(Editor’s note: History buffs Ann Melton and Alex McKay teamed up to look at Waynesville’s Main Street and offer photos of how the buildings used to look decades ago.)
Some buildings are still standing, while other buildings, including the grand historic hotels that once lined the streets where businesses are now, are long gone.
Here’s a look at the west side of Main Street and how it used to be.
16 S. Main St. — On the corner of Church Street is Waynesville’s Town Hall. It was once the post office built in 1917. The original street lamps of the period are still at the front and east side of the building.
114 Church St. (ca. 1927) is the beautiful brick Neoclassical Revivla style Masonic Hall, a full three stories in height with a mezzanine above the third floor. Designed by William H. Peeps of Charlotte, North Carolina, it was constructed by W.C. Phillips, a local builder.
The third floor is now The Grand Ballroom or event center.
In an adjoining building that is now a parking lot, was the office of Dr. Guy Abbate. In this building a security guard, Mr. Setzer, who found that a window was broken, went into the building to investigate and was struck with a paint can and killed. Dr. Abbate went to the office later that morning to review surgical charts and discovered Mr. Setzer’s body draped with the American flag.
Dr. Guy Abbate is still living and is in Haywood County.
11 N. Main St. (ca. 1924) is located on the corner of Church Street and built by Dr. Smathers. In the 1940s, this building was in use as Alexander’s Drug Store, which was a hangout for Waynesville’s youth the telephone office, doctors’ offices and a jewelry store.
This building was known by locals as Gunn’s corner. Today it is in use as The Kitchen Shop and Green Hill Gallery.
55-63 N. Main Street (ca. 1937) was the former home site of Dr. H. M. Rogers. After his death, the building was purchased by the Massie family, who built the block of buildings. Today it is in use as Mast General Store.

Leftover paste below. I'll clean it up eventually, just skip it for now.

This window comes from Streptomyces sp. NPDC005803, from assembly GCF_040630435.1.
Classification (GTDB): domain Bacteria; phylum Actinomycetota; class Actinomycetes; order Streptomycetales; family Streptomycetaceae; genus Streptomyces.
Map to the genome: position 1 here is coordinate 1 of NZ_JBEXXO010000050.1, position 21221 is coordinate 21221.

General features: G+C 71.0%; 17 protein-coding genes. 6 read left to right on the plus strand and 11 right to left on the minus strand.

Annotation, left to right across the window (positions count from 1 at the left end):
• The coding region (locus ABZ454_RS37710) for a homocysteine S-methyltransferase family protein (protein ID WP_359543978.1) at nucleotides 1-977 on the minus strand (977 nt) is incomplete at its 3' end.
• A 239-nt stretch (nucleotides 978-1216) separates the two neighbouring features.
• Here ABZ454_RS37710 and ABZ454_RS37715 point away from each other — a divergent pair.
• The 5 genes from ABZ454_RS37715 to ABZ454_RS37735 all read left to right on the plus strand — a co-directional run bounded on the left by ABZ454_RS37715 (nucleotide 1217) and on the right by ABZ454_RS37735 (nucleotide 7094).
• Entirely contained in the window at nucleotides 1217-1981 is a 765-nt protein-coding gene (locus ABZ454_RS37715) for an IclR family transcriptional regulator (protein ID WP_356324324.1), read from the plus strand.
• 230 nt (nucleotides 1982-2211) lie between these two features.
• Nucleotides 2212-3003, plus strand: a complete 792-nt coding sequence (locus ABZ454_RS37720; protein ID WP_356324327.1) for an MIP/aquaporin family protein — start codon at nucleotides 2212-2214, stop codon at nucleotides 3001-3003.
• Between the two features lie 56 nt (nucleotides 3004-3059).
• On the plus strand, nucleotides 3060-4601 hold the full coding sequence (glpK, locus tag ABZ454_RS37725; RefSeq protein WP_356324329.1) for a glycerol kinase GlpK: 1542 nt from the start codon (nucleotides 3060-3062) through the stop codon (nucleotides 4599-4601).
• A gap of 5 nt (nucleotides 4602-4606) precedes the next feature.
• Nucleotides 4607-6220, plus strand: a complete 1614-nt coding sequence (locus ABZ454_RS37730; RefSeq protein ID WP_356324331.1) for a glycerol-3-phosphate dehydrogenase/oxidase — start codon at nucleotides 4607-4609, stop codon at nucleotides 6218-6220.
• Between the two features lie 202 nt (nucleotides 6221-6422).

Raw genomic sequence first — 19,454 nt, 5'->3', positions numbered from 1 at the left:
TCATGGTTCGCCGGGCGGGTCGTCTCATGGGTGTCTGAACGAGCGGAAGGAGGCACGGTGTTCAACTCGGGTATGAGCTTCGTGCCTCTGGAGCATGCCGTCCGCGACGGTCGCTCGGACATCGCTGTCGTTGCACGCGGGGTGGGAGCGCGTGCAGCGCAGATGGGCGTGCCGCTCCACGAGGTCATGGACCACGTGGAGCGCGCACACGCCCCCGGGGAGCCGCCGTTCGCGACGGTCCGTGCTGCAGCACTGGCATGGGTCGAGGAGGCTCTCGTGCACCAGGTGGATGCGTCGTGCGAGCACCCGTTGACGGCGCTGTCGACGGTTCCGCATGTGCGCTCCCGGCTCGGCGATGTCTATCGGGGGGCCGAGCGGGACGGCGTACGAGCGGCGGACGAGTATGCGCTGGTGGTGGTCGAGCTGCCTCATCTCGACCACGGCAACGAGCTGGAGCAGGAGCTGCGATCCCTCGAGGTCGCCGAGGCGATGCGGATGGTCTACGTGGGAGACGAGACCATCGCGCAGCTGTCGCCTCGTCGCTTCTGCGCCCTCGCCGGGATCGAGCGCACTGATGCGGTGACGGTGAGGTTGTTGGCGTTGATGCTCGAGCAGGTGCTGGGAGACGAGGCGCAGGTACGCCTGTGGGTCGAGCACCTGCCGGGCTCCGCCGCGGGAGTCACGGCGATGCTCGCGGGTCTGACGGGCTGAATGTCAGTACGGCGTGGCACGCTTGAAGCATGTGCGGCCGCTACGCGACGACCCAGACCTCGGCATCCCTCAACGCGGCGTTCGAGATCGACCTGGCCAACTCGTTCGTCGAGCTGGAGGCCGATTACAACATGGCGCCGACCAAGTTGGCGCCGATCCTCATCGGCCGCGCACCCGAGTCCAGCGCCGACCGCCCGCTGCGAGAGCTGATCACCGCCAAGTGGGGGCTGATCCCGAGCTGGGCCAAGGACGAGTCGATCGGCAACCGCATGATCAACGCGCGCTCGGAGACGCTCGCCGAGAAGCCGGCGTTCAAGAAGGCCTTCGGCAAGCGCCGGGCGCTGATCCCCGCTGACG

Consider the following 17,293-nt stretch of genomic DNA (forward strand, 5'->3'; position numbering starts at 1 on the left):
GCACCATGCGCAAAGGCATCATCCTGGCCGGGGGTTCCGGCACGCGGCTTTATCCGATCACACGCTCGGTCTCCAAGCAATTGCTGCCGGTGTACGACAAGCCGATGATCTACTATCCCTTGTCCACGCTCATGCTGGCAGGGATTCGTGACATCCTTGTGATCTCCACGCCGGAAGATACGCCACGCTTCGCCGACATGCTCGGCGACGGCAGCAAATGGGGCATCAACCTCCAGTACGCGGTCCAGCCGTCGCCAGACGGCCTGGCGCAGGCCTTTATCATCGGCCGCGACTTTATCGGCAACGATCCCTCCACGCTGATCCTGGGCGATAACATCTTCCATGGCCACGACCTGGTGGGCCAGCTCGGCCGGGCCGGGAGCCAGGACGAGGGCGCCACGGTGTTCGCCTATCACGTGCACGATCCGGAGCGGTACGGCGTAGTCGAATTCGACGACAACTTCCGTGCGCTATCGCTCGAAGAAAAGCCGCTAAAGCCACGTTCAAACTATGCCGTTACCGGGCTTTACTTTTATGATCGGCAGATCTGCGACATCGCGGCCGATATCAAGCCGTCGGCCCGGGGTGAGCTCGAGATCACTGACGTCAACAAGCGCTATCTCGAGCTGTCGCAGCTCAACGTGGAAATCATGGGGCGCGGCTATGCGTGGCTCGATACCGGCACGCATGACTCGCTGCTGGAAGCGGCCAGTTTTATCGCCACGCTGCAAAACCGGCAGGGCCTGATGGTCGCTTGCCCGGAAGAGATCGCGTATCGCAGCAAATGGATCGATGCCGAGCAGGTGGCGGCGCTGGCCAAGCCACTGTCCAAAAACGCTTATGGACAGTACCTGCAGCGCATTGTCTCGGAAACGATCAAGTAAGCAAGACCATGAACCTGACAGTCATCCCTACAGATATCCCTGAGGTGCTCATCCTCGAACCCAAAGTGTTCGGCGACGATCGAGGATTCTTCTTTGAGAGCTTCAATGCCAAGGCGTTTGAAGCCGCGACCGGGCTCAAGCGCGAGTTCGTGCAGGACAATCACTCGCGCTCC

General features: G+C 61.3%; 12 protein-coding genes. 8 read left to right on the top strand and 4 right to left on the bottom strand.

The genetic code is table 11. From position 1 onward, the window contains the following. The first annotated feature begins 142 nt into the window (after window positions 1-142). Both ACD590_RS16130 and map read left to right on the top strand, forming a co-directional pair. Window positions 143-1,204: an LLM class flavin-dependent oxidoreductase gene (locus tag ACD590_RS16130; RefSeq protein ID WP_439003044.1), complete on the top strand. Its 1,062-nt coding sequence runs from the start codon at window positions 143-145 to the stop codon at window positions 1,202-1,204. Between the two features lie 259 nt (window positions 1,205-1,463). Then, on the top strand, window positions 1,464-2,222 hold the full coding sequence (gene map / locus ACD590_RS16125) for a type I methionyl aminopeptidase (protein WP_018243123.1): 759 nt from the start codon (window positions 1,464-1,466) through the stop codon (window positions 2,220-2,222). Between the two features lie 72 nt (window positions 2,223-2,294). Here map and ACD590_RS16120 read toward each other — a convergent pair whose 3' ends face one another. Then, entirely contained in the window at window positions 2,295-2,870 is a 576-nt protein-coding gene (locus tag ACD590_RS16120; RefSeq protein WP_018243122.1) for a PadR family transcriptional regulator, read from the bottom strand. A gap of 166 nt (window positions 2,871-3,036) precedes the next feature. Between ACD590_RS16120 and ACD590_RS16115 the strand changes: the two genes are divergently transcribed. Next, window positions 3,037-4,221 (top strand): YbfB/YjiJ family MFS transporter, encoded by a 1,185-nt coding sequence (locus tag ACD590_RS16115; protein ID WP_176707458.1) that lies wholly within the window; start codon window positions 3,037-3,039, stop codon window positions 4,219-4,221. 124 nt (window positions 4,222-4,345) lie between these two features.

Where shoes are now sold was once the concession stand for the Park Theatre, which was run by Roy Moseman, a blind man. In the 1940s and 1950s the Toggery was located here.
The building at 101 N. Main St. was built in 1894 by J. Reece Lewis and C. S. White. Mr. White was one of Waynesville’s first plumbers. He lived in a large house behind the store. Today it is in use as Burl Furniture Gallery.
At the turn of the century the building was divided and half of it became a hardware store; the other half Boone’s Grocery. Mr. Boone started the Waynesville Courier in the storeroom in the back. It later became The Mountaineer.
At some point one half of the building became the Victory Theatre. There was a contest to name the theater, and because the war had just ended it was named the Victory.
111 N. Main St. was built in the late 1800s by Birchwood as D.A. Howell’s General Merchandise Store. In 1938 it was leased to Smith’s Drug Store. Today a restaurant named Birchwood Hall occupies the space.
113 N. Main St., built by William H. Lord, is one of the most unusual buildings on Main Street. The Romanesque Revival style one-story river-rock building was opened in 1903 as the First National Bank. In 1916, it merged with The Commercial Bank.
Later, the Waynesville Library raised money to buy the building by issuing stock. Today it is the home of Wildflower Blue bakery.
143 N. Main St. is a small red brick building, now L. N. Davis. It was designed by renowned Asheville architect Richard Sharp Smith for Dr. Rufus Allen’s medical office. Dr. Allen practiced medicine in Waynesville for 45 years and was the county coroner. The building is the first and last surviving early commercial building on Main Street. To the right of this building was Dr. Allen’s colonial-style mansion.
The current Haywood County Historic Courthouse was completed in 1932. The first courthouse was built in 1812. The semi-circular sidewalk at the front of the building is original. Where the new Justice Center now stands once stood the LeFaine Hotel, previously known as the Windsor Hotel.
On the corner of Walnut Street now stands the First Presbyterian Church established in 1895 and built in 1907. It replaced an 1882 Victorian-era frame church. The current church has paired leaded-glass side windows flanked by narrow buttresses and a rear porch entry that has detailed wooden Gothic arches, which provide a sheltered walkway.